Aaron Matz

In 1954 Louis-Ferdinand Céline was still a pariah in France: a collaborator during the Occupation (it had ended only a decade earlier), a notorious anti-semite (his bloodthirsty ‘pamphlets’ dated from as recently as 1941), and in the view of many Frenchmen, the undeserving beneficiary of a 1951 amnesty that allowed him to return to France from Denmark, where he had taken refuge – and served over a year in prison – after the war. But for Céline there was something far worse than being hated, and that was being forgotten. He was certain he was the only living writer of any value, but the public and the critics – wasting their time reading Sartre – were ignor-ant of this essential truth, and perhaps even unaware that Céline was still writing novels. His publisher, Gaston Gallimard, warned him that his new novel, the second volume of Féerie pour une autre fois, risked selling as few copies as the first, which had been disparaged by some and ignored by others on its publication two years earlier. They would therefore need to release the book under a new title, rather than calling it Féerie II. It was published that June as Normance.

In the event, it fared even worse than its predecessor. Critics, including those partial to Céline, found it incoherent and too long; its sales were abysmal compared to the immense success of his early fiction (not to mention the smaller but real success of his Jew-baiting screeds, Bagatelles pour un massacre and Les Beaux Draps). But the two volumes of Féerie pour une autre fois are pivotal in the formation of Céline’s persona: they are the first novels in which he sheds his previous cloaks of pseudonymity (‘Bardamu’, ‘Ferdinand’) and calls himself ‘Céline’. (His real name was Destouches.)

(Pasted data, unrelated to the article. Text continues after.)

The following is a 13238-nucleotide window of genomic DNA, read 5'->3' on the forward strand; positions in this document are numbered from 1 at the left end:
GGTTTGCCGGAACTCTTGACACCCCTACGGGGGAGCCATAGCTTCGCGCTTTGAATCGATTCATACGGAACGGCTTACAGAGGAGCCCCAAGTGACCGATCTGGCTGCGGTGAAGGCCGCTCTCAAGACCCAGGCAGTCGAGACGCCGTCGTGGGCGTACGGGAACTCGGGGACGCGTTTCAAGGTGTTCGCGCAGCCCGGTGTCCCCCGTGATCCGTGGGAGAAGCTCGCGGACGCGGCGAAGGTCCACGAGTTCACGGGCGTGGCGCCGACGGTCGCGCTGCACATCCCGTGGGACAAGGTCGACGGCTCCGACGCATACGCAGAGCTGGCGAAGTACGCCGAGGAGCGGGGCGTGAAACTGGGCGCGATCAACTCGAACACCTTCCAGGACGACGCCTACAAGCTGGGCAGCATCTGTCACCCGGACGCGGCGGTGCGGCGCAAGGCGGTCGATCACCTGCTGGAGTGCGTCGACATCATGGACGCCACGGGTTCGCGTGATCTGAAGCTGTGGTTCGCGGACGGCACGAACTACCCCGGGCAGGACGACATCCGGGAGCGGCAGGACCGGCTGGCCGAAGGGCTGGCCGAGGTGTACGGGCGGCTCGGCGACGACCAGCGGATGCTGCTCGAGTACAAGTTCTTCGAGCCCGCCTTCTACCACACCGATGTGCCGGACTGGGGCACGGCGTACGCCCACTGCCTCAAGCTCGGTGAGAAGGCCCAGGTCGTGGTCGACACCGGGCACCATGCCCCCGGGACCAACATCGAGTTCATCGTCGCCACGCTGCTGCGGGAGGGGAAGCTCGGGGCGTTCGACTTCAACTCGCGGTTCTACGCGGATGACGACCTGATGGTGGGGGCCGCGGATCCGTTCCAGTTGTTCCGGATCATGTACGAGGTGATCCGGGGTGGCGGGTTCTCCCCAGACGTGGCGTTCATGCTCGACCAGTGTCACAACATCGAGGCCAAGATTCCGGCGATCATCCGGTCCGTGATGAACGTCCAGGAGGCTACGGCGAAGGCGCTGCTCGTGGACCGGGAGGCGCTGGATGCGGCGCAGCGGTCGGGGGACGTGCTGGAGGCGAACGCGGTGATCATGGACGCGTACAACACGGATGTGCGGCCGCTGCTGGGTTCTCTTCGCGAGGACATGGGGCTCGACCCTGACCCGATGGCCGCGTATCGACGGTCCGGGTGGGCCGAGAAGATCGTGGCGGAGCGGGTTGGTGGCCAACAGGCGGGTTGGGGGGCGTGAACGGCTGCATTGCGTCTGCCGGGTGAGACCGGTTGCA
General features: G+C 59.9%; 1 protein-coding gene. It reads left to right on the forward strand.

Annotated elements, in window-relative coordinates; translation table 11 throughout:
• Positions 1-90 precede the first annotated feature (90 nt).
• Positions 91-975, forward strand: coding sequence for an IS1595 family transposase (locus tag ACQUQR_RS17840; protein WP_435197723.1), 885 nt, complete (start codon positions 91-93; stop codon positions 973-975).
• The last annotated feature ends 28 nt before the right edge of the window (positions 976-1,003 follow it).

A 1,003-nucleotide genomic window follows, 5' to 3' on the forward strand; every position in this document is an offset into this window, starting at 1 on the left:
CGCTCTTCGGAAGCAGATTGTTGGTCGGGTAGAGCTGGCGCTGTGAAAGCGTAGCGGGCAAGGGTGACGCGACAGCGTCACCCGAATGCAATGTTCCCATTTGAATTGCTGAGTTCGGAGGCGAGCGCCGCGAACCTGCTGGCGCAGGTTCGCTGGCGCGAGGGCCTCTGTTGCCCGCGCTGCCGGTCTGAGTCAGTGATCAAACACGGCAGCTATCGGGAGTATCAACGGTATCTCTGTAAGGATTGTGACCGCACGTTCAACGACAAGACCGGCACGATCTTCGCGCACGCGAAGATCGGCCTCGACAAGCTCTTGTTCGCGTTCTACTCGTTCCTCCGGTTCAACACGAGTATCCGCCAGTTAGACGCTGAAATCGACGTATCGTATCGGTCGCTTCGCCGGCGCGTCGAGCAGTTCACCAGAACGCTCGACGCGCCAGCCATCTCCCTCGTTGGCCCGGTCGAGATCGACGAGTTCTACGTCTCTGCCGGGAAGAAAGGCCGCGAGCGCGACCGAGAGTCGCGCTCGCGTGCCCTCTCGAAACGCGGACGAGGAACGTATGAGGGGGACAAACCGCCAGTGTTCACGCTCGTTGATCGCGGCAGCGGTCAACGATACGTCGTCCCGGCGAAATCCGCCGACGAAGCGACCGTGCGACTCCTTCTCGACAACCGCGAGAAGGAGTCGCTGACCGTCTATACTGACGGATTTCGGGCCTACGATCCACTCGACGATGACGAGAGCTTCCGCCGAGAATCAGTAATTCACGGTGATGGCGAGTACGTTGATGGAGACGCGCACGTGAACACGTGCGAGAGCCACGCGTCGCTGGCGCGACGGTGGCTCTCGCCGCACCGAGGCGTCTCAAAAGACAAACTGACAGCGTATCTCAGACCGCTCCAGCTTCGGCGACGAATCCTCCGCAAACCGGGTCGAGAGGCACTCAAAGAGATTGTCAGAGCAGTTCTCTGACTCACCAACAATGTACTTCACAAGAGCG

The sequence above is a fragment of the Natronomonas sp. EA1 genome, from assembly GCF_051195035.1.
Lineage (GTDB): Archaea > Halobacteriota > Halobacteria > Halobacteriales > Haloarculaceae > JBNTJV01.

Nearly 50 years after his death, Normance is the last of Céline’s novels to be translated into English. He has always had a sizeable Anglophone readership, especially in America, where novelists from Henry Miller (‘I don’t care whether he’s a Fascist … he can write’) to Kurt Vonnegut (‘every writer is in his debt’) to Philip Roth (‘Céline is my Proust!’) have declared their loyalty to his radical voice. Normance was probably unknown to these writers, but its style and ambitions would be largely familiar. We need only look at a single page of this book or of any of his novels after Voyage au bout de la nuit – the exclamation marks like spittle or gunfire, the ellipses forbidding us to catch our breath – to be reminded that Céline looks, and sounds, like no other novelist. In Normance the voice erupts at the highest decibels: ‘my voice! my instrument! … vocal cords worn out howling!’ It blurs into paranoid rant: ‘everyone who’s ever done me wrong, robbed me, repudiated me, pillaged me …’ It burns its fuel on misanthropy: ‘when it comes to human beings, I’m only interested in the sick … the ones who can stand up are nothing but mounds of vice and spite.’ And it does all this in the guise of autobiography, or pseudo-autobiography: one reason for Céline’s influence on these Americans and many other writers too.

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